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NASA Research Finds Last Decade was Warmest on Record, 2009 One of Warmest Years

A new analysis of global surface temperatures by NASA scientists finds the past year was tied for the second warmest since 1880. In the Southern Hemisphere, 2009 was the warmest year on record.

Although 2008 was the coolest year of the decade because of a strong La Nina that cooled the tropical Pacific Ocean, 2009 saw a return to a near-record global temperatures as the La Nina diminished, according to the new analysis by NASA's Goddard Institute for Space Studies (GISS) in New York. The past year was a small fraction of a degree cooler than 2005, the warmest on record, putting 2009 in a virtual tie with a cluster of other years --1998, 2002, 2003, 2006, and 2007 -- for the second warmest on record.

"There's always interest in the annual temperature numbers and a given year's ranking, but the ranking often misses the point," said James Hansen, GISS director. "There's substantial year-to-year variability of global temperature caused by the tropical El Nino-La Nina cycle. When we average temperature over five or ten years to minimize that variability, we find global warming is continuing unabated."

January 2000 to December 2009 was the warmest decade on record. Looking back to 1880, when modern scientific instrumentation became available to monitor temperatures precisely, a clear warming trend is present, although there was a leveling off between the 1940s and 1970s.

In the past three decades, the GISS surface temperature record shows an upward trend of about 0.36 degrees F (0.2 degrees C) per decade. In total, average global temperatures have increased by about 1.5 degrees F (0.8 degrees C) since 1880.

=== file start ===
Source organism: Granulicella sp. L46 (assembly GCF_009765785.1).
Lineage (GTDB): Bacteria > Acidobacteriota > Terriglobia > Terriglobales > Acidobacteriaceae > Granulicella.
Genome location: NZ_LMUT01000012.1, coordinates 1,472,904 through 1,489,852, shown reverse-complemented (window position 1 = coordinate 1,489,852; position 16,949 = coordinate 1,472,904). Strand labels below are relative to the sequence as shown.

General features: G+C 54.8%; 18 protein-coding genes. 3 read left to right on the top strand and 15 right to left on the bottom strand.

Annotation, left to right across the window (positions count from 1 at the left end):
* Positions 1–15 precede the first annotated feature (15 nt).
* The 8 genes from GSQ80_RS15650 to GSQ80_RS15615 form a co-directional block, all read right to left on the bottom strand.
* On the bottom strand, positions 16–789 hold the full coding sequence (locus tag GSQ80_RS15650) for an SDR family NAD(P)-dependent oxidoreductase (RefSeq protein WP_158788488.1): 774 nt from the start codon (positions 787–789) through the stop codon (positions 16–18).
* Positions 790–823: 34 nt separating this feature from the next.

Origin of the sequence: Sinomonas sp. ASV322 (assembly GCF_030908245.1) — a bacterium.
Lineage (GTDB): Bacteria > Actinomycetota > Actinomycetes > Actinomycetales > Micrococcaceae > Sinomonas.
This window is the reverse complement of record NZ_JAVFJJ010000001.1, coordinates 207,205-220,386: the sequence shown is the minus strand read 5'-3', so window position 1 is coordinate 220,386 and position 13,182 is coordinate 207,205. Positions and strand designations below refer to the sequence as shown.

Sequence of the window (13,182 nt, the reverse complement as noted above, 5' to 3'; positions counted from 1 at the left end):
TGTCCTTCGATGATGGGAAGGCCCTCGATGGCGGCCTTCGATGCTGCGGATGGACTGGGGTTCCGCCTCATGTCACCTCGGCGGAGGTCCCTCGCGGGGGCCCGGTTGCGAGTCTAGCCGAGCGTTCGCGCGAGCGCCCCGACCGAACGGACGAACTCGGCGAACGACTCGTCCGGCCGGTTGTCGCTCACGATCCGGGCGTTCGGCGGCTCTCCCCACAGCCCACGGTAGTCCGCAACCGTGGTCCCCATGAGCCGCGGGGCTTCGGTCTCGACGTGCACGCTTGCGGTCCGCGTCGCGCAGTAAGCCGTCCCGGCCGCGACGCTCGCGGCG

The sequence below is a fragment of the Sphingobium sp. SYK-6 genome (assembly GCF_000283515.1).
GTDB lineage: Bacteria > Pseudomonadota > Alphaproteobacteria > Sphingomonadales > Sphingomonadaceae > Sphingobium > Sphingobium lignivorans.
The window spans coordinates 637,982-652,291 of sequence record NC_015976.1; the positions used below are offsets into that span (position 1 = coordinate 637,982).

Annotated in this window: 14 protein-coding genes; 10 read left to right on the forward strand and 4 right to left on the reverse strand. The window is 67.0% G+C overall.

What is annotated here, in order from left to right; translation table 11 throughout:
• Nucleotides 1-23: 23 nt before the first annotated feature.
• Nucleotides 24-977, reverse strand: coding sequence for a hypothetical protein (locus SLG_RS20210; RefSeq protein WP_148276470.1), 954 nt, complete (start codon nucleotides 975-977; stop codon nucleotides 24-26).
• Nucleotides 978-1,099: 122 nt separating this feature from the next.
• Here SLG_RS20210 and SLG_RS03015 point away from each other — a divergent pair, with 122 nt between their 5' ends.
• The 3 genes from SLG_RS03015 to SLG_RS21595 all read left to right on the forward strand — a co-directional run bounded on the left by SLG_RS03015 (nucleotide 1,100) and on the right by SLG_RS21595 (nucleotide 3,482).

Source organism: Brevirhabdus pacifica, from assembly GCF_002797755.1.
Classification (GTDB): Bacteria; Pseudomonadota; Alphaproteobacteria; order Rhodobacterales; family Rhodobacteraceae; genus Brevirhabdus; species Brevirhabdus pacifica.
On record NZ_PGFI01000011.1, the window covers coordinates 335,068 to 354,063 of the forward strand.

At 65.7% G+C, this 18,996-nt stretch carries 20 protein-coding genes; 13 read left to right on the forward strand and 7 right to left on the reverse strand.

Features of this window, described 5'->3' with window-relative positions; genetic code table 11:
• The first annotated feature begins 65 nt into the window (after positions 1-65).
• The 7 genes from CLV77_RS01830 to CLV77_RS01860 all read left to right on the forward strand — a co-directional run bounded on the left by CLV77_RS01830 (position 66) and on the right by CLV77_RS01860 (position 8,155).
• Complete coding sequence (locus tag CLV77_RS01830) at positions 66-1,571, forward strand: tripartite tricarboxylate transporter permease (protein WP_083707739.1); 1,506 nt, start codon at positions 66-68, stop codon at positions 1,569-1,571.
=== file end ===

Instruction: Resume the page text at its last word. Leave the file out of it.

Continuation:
"That's the important number to keep in mind," said GISS climatologist Gavin Schmidt. "The difference between the second and sixth warmest years is trivial because the known uncertainty in the temperature measurement is larger than some of the differences between the warmest years."

The near-record global temperatures of 2009 occurred despite an unseasonably cool December in much of North America. High air pressures from the Arctic decreased the east-west flow of the jet stream, while increasing its tendency to blow from north to south. The result was an unusual effect that caused frigid air from the Arctic to rush into North America and warmer mid-latitude air to shift toward the north. This left North America cooler than normal, while the Arctic was warmer than normal.

"The contiguous 48 states cover only 1.5 percent of the world area, so the United States' temperature does not affect the global temperature much," Hansen said.

GISS uses publicly available data from three sources to conduct its temperature analysis. The sources are weather data from more than a thousand meteorological stations around the world, satellite observations of sea surface temperatures, and Antarctic research station measurements.

Other research groups also track global temperature trends but use different analysis techniques. The Met Office Hadley Centre in the United Kingdom uses similar input measurements as GISS, for example, but it omits large areas of the Arctic and Antarctic where monitoring stations are sparse.

Although the two methods produce slightly differing results in the annual rankings, the decadal trends in the two records are essentially identical.

"There's a contradiction between the results shown here and popular perceptions about climate trends," Hansen said. "In the last decade, global warming has not stopped."

For more information about GISS's surface temperature record, visit:
For video and still images about this story, visit:

Leslie McCarthy | EurekAlert!
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